Bill English is just “feeling his way around” social housing reform. Wait. What?

This week, Finance Minister Bill English was dealt a blow by the Salvation Army, which rejected his suggestion it buy Housing New Zealand stock.

Like his colleagues he is adept at rolling a turd in glitter, and laughed it off like no big thing. He then said something quite flabbergasting: “We’re all learning about this.” As we go, was the inference.

Is this man for real? The largest change to the provision of state housing since it was first built in the 1930s, and he’s telling us the Government is feeling its way and isn’t bothered by the fact the most obvious partner in this half-baked scheme has given it a giant thumbs down?

When this policy was first mooted I wrote several posts that it was poorly communicated. ?It’s sad to see that hasn’t changed. ? It appears that Bill thinks it’s such a good idea that the rest of us, the public, other housing providers, will simply see the obvious. ?

A more honest response would be the Government isn’t worried yet – it needs to find a convenient non-profit cover for the inevitable transfer of public housing stock to private concerns.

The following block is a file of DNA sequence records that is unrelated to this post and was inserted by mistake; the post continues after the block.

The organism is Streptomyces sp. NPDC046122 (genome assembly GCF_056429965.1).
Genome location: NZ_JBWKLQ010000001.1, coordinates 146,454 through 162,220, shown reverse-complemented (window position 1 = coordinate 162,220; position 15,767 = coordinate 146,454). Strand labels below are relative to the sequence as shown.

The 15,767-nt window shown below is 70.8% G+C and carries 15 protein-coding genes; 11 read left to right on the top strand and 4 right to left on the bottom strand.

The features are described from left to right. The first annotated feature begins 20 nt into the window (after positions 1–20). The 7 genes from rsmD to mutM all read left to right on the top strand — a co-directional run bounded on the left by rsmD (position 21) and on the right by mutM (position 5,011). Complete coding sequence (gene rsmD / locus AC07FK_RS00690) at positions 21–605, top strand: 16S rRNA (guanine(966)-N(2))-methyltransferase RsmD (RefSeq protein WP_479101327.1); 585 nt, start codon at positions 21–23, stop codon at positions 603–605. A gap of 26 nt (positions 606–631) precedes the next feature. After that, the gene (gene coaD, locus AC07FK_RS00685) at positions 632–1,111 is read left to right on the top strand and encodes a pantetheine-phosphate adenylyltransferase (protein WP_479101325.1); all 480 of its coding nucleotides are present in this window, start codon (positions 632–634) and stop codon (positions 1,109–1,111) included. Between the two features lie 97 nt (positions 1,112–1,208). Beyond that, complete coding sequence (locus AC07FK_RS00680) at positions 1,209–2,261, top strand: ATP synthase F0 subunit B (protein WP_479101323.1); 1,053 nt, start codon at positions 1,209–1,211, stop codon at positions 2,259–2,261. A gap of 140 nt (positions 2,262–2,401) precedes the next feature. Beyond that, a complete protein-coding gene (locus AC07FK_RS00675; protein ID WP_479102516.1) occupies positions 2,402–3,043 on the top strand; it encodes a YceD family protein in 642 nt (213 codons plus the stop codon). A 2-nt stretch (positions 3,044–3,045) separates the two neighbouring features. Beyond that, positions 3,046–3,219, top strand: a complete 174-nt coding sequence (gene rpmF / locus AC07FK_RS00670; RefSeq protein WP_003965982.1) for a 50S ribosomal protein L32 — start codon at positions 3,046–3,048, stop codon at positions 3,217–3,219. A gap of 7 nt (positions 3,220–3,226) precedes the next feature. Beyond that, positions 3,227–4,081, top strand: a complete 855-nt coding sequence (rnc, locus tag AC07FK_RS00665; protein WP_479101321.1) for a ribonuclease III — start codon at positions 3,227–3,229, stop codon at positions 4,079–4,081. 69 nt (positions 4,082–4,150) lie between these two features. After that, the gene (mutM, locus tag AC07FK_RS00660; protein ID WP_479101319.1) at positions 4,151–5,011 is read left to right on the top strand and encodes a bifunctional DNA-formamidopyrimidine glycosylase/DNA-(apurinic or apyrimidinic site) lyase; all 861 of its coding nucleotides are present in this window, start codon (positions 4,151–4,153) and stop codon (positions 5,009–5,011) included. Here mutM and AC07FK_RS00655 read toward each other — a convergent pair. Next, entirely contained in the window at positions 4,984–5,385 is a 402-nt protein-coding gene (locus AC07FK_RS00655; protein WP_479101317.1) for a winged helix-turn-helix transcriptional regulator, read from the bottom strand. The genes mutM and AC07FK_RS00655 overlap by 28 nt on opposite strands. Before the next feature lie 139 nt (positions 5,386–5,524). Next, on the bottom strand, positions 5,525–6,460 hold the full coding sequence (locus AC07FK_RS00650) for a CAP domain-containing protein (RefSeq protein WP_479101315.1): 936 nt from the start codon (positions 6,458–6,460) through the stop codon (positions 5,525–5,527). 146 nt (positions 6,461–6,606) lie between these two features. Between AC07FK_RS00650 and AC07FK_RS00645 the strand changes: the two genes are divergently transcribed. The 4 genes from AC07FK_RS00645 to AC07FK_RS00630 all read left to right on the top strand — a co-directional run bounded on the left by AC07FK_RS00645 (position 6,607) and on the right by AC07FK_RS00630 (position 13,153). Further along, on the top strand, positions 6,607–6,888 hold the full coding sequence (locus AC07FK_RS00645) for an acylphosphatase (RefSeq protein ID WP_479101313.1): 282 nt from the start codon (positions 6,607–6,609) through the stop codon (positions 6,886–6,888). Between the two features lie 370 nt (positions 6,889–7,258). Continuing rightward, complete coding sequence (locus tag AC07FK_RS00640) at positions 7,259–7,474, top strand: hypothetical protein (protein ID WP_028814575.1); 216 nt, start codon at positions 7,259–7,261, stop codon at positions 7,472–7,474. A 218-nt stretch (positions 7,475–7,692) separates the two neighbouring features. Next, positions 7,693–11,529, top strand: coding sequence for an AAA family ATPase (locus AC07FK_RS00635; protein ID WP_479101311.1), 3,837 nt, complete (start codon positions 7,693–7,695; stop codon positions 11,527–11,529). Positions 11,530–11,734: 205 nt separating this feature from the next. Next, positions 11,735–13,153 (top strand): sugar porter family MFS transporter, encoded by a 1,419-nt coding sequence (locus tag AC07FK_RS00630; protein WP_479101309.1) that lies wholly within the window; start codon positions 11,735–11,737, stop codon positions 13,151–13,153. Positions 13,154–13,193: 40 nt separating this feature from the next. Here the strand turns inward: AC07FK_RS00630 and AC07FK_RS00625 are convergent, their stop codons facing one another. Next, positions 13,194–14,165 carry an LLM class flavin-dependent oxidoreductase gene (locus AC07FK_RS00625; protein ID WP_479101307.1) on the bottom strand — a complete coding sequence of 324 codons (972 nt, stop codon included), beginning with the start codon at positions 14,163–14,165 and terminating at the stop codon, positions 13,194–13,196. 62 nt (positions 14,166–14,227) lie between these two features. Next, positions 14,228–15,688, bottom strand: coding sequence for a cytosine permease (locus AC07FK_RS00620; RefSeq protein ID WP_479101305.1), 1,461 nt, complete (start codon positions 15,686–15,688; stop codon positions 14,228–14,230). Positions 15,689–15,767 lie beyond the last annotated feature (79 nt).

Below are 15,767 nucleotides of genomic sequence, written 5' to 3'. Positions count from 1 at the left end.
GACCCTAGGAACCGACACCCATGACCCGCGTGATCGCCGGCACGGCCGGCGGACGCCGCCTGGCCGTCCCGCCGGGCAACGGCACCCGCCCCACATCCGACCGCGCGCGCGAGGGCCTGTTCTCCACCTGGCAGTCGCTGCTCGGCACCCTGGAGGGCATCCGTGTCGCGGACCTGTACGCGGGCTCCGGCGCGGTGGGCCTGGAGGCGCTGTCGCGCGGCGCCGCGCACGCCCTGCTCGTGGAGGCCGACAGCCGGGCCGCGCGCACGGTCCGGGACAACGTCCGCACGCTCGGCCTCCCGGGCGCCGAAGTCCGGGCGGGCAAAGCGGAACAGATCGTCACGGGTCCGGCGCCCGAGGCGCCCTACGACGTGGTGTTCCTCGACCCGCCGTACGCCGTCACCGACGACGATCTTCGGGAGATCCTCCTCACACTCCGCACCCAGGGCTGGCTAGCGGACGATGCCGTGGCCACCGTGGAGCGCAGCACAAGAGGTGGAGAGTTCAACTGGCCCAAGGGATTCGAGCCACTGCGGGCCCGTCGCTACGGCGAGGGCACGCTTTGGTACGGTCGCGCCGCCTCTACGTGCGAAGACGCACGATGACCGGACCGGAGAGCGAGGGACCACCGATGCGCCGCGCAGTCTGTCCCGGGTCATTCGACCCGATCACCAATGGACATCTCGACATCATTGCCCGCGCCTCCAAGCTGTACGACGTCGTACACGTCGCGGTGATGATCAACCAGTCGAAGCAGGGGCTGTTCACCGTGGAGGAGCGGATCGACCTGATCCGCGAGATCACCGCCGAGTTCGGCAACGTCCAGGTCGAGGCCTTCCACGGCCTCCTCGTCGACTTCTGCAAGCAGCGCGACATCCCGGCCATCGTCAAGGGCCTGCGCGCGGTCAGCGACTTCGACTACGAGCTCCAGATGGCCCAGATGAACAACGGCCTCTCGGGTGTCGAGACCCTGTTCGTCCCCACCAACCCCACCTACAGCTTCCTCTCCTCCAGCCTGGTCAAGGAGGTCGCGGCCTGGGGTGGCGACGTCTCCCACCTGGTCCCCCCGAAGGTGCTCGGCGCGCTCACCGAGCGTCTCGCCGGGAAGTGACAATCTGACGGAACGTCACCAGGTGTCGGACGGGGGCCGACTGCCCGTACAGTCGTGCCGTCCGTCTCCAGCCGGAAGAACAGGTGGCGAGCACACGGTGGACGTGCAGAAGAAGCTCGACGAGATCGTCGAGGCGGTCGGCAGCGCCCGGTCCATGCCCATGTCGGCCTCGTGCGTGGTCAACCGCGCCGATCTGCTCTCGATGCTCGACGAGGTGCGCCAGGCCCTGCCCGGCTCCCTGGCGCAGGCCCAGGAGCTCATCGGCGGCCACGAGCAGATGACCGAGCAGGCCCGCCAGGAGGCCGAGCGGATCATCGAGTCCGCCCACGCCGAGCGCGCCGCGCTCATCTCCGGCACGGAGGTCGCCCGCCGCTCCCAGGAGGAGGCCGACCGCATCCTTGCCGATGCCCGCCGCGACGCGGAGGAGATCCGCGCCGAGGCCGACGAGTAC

If that sounds harsh, consider how Bill English and John Key have described the performance of Housing New Zealand over successive years. As far back as 2013, Mr English was describing it as performing poorly, and saying the nationalised housing industry was a “disgrace”.

Shortly thereafter, Housing New Zealand beat six Australian social housing providers to scoop a major prize for “leading innovation”. No matter. What was said could not be unsaid, and changes were afoot. John Key chimed in, saying the experience of countries like Australia and the UK is that having non-government organisations involved in social housing alongside the government is a “better way of doing things”.

Nobody wants deadbeat tenants. ?Only the government is going to put up with the feral class gutting properties, refusing to leave, turning the gardens into scrap metal yards, and so on. ?Organisations like the Salvation Army simply can not take that one and break even. ?The government on the other hand has the ability to hide this among the numbers.


– Dita De Boni, NZ Herald